Financial analysts and staff and senior accountants will be in high demand in the fourth quarter, according to a recent Q4 employment report from Robert Half, a staffing firm that specializes in finance and accounting among other professional disciplines.
To compile the report, Robert Half interviewed 3,500 top executives, including over 1,400 CFOs.
While 8% of the 1,400 CFOs surveyed said they would be adding staff in the fourth quarter, 7% said they would be trimming staff. This is the first time in nearly two years that this report has shown more CFOs hiring than laying off employees.
According to the report, 11% of executives interviewed from all industries expect to hire in the fourth quarter, representing a six point increase versus the Q3 report -- the first increase in almost two years. Correspondingly, 86% of respondents said they are very or somewhat confident in their companies' growth potential in the next several months.
To prepare for the growth, companies are gradually hiring and also bringing on interim employees. They're also working with finance pros on temporary-to-hire bases.
Though firms are cautiously optimistic about hiring in the fourth quarter, they're having trouble pinning down the most qualified applicants. In the survey, 46% of executives said it was a challenge to find skilled professionals, a five point increase from the third quarter.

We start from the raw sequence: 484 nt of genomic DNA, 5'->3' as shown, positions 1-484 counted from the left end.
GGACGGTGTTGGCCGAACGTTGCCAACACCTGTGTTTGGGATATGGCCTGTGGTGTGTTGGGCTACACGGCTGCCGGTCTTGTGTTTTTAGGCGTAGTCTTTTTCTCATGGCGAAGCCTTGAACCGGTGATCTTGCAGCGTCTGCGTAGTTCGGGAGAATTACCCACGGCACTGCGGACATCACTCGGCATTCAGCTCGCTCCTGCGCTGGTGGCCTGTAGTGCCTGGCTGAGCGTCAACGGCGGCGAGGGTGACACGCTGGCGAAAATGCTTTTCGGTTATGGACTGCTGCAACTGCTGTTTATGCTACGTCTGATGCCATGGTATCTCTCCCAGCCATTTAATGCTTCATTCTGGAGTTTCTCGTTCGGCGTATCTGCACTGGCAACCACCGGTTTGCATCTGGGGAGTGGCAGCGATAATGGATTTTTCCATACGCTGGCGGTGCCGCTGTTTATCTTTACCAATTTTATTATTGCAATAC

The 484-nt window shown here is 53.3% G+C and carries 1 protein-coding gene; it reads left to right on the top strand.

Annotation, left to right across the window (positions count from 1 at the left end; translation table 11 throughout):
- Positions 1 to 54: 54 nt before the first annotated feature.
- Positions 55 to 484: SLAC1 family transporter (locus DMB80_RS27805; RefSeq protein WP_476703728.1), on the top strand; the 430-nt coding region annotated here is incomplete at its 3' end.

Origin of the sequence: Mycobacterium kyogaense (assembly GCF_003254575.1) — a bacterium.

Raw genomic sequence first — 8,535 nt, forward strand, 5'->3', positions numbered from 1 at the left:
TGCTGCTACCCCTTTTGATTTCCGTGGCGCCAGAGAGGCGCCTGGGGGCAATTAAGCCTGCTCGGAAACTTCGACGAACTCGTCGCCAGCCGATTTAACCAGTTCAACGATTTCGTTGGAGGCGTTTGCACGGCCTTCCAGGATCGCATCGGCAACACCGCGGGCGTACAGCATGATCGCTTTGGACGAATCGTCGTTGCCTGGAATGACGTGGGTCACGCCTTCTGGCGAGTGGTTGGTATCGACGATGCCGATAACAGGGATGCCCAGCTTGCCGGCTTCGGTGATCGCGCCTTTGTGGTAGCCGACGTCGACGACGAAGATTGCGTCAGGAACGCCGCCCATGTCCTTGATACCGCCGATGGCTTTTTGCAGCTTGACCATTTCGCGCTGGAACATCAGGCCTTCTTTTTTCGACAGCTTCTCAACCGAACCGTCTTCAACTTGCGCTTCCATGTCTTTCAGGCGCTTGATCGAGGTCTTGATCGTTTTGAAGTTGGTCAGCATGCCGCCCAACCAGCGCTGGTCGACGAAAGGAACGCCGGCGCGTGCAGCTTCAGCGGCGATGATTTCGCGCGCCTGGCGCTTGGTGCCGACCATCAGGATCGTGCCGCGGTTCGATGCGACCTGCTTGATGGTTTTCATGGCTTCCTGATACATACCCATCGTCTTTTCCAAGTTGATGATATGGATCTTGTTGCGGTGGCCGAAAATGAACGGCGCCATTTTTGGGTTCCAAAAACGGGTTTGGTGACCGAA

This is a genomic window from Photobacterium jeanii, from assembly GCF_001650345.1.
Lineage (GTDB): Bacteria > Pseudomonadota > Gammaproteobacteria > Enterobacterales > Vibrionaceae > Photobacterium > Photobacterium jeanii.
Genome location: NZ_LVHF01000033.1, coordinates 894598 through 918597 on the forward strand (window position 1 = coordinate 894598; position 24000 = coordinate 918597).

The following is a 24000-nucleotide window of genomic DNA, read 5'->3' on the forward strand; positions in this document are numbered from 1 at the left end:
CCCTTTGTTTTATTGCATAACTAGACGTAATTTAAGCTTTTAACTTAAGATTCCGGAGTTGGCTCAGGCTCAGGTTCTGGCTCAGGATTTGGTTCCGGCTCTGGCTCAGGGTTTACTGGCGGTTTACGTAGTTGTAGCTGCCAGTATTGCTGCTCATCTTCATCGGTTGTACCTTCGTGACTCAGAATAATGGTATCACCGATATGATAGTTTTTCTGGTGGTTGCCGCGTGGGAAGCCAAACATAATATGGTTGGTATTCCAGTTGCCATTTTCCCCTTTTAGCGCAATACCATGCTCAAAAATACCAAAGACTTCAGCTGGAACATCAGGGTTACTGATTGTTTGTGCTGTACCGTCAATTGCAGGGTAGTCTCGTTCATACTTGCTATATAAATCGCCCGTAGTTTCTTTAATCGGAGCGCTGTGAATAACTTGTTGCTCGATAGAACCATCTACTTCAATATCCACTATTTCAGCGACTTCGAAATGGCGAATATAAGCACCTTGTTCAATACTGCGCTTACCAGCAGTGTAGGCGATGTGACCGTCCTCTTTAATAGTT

Companies are specifically looking for three positions: business systems analysts (people who can implement long-shelved software initiatives), financial analysts (especially senior ones who can communicate well with management) and staff and senior accountants who know their away around financial statements.
Wrong Time to Make a Move
It might be a bad time to go to your boss with a rival company's job offer demanding that she match it.
The Robert Half survey found that four out of ten executives are skittish about extending counteroffers should an employee bring a rival bid to the table. Their concerns center on the possibility that if the employee accepts the counteroffer and stays, he will be less loyal, his issues will not be addressed properly, the offer might disrupt the department's salary structure, and his relationships with managers and co-workers will change.
Helpful news to keep in mind if you're thinking of approaching your boss with another offer. That said, if you're trying to get a raise (or you really want to go to another firm), keeping quiet won't help you.
Write to Julie Steinberg